Thinking of Drinks
By Mina Corpuz
FITCHBURG -- Some businesses that could be affected by proposed regulations that allow patrons to bring their own alcoholic beverages to drink on site are looking for answers at the Board of License Commissioner’s next meeting.
“We would like information,” said Stacey Sparrow, owner of Art on the Rocks studio at Parkhill Plaza. “We really have not been informed on the subject.”
She said the proposed rules could close the business or cause it to relocate outside of Fitchburg.
Sparrow plans to come to a Monday meeting with questions for the commission, like what its members think about concerns from businesses and when regulations could go into effect.
The meeting will take place at 6 p.m. Monday at the fire department headquarters on North Street.
Commissioners will continue discussion about regulations that could limit “bring your own bottle” service, which is commonly known as BYOB.
“Right now there are no BYOB regulations by default since the state has removed them,” Commission Chair Daniel Sarefield said at a September meeting.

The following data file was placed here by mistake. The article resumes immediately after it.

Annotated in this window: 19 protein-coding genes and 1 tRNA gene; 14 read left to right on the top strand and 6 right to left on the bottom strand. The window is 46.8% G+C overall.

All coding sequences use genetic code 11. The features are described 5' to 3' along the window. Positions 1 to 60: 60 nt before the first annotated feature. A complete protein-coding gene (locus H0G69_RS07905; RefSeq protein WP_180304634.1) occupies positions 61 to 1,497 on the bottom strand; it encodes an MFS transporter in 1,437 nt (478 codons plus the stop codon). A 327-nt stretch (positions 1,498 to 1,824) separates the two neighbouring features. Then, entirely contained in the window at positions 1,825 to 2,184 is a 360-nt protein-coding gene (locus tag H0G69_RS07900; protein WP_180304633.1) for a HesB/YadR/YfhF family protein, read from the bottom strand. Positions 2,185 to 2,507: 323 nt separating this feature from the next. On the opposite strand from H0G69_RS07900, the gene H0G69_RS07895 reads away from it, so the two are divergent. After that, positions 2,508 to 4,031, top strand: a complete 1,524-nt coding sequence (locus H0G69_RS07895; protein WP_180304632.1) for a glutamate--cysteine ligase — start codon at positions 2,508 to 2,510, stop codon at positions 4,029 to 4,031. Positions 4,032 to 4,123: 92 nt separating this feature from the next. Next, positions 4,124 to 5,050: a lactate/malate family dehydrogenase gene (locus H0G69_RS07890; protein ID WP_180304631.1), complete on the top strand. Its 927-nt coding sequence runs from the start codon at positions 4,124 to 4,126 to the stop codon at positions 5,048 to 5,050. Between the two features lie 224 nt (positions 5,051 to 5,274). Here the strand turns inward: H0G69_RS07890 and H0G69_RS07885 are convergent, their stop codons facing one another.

He was not available for comment Friday.
At least six businesses the city -- including some that don’t serve meals like Putnam Street Lanes bowling alley and Arts on the Rocks -- offer BYOB.
The commission drafted an ordinance that would require businesses to obtain a $100 license for BYOB and set limits, including what type of establishments are eligible for a permit, when the practice would be allowed, type of alcohol, and size of drinks people can bring.
Only businesses with on-premise dining with table service and a wait staff that don’t have an alcohol license would be eligible for a BYOB license under the regulations.
They would also require licensees to have liquor liability insurance and all employees of the licensed establishment to receive safe alcohol service training.
Licensing BYOB businesses would let the city track businesses for any problems, according to Sarefield.
It is ultimately up to the City Council whether to make the regulations law.
Two petitions against the proposed regulations signed by more than 2,000 people were submitted at a previous commission meeting. Sparrow said that she and Putnam Lanes owner Gary Therrien collected the signatures.
Discussion about regulations date back to 2016. The commission held several meetings at the end of 2018 to collect public input.
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